The political process, in this instance, has been completely ignored.  The focus is on marijuana, not the historic fact that an individual fought and won at the Idaho Supreme Court – without the representation of a government licensed lawyer – for the individual constitutional right to "petition for redress" in the state of Idaho using the citizens' initiative, which had been illegally thwarted by local government commissars in Blaine County.  The issue happened to relate to marijuana.  Insert your pet issue here and see what is more important, pot or the process of protecting your right to fight for your beliefs.


Two headlines you could write:  1. Pothead Promoter Supports Semanko;  2.  Individual Rights Advocate Backs Semanko.  Now, substitute Obama for Semanko and guess which headline gets printed along side the Norman Rockwell masterpiece of the rugged American standing up at a town hall meeting.


Then add into the mixture the behind the scenes delegate manipulations exposed in part at the Ada County GOP Central Committee meeting where delegates were "pre-selected" before being overruled by the Grassroots GOP.


A full court press for Sullivan was deployed by fellow power-elitist like C.L. "Butch" Otter who reportedly said "He'd quit if Semanko was elected."  It was a "joke" but would Idaho actually miss him as governor if voters gave him a pink slip?


Locally, statewide and nationally, the Republican brand no longer represents lower taxes, more individual freedom, family values and smaller government.  It is liberal-lite with all the trappings of creeping socialism, like the trillion dollars National Prescription Drug Subsidy (Pill Bill) that Otter voted for.


Why would the Idaho GOP conventioneers vote to abolish the Federal Reserve to the hoorays of "Freedom!"?  Those who understand personal freedom know that honest money is something that protects their freedom.  Or, to put it another way, Nobel Laureate Milton Freidman asked, "If I stamp the word 'cheese' on a piece of paper, does it make it cheese?"  So, what makes our printed money, money?  Yet, we live, work, and struggle just to get a full shrink-wrapped pallet of printed paper that we can store in the bank.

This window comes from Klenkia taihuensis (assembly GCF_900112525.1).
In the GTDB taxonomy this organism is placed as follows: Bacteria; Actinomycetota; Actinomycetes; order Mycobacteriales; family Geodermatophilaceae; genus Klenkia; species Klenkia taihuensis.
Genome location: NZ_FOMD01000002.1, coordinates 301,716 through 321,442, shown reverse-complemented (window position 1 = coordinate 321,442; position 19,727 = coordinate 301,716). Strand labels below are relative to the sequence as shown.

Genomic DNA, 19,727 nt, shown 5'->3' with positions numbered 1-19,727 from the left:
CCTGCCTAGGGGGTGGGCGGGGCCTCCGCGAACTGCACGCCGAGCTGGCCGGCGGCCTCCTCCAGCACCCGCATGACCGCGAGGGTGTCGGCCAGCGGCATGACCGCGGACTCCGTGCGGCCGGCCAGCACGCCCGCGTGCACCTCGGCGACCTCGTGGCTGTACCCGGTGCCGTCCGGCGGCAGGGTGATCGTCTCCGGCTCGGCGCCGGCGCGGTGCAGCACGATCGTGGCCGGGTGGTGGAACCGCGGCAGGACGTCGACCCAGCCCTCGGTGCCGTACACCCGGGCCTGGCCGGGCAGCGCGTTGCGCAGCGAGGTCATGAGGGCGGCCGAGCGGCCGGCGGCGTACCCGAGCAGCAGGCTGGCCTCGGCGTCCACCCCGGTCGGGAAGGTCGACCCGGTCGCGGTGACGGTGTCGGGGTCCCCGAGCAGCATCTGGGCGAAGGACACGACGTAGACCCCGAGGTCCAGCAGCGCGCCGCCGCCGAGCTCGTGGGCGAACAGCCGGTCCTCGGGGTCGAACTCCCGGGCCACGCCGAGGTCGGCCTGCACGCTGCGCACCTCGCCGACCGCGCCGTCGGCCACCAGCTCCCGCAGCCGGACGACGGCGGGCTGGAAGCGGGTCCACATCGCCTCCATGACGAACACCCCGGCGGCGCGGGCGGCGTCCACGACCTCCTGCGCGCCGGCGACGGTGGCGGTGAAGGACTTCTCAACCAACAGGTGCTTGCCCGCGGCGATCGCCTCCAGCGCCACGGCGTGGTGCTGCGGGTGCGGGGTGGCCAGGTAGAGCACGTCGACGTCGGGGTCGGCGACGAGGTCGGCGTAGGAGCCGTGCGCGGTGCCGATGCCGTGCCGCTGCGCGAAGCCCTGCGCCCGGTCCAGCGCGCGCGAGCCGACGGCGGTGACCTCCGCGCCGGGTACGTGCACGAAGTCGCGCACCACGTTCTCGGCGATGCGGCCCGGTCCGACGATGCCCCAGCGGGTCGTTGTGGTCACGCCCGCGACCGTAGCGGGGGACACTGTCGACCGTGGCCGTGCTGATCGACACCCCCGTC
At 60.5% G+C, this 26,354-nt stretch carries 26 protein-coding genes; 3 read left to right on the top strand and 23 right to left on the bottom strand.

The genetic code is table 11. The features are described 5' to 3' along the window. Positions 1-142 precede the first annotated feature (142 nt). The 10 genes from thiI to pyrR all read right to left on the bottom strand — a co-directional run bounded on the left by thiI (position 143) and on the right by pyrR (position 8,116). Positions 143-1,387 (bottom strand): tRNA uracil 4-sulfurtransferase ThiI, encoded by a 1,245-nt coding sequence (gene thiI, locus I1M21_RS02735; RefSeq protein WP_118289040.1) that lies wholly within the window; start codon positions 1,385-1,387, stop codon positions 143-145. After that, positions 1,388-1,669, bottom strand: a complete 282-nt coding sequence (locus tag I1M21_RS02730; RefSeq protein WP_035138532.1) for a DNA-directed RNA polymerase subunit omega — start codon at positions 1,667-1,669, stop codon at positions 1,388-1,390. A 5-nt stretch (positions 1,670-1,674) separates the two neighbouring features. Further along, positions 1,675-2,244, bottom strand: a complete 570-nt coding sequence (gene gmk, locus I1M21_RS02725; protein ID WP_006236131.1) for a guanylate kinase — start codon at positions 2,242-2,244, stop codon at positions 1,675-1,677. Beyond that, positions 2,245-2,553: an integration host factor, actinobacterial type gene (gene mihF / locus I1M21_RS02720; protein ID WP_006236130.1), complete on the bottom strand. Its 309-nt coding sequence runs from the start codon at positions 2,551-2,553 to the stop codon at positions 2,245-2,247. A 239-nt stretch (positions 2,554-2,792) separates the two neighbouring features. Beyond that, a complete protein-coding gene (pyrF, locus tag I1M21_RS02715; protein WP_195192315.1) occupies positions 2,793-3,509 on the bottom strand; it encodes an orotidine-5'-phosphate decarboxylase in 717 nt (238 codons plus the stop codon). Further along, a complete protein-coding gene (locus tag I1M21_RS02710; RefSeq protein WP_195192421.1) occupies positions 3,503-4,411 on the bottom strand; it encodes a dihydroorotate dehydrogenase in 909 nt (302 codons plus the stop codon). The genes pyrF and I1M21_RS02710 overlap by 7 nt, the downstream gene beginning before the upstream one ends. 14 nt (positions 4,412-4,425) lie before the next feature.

Now, add ten more government monster buildings with a thousand more printing presses grinding out billions and billions of printed dollars everyday.  How much will your pallet be worth?  Ask your teenage grandkids if they have any idea how inflation happens.  Surely the government schools taught them that prices go up because of greedy capitalists.


The power elitists don't actively care about the citizens' initiative process or the Federal Reserve, rather they care about pallets of money and using the power of government as a competitive advantage to possess more pallets believing that fulfills their "American Dream."


It is most important that Idaho Republicans re-engage the battle for the principles that made them strong in the first place.  Electing Semanko is a first step.  The convention delegate manipulations narrowed the media perception that Republicans want to self-sabotage their battle for principles by allowing Democrats to help them select their candidates for the general election, i.e., open vs. closed primaries.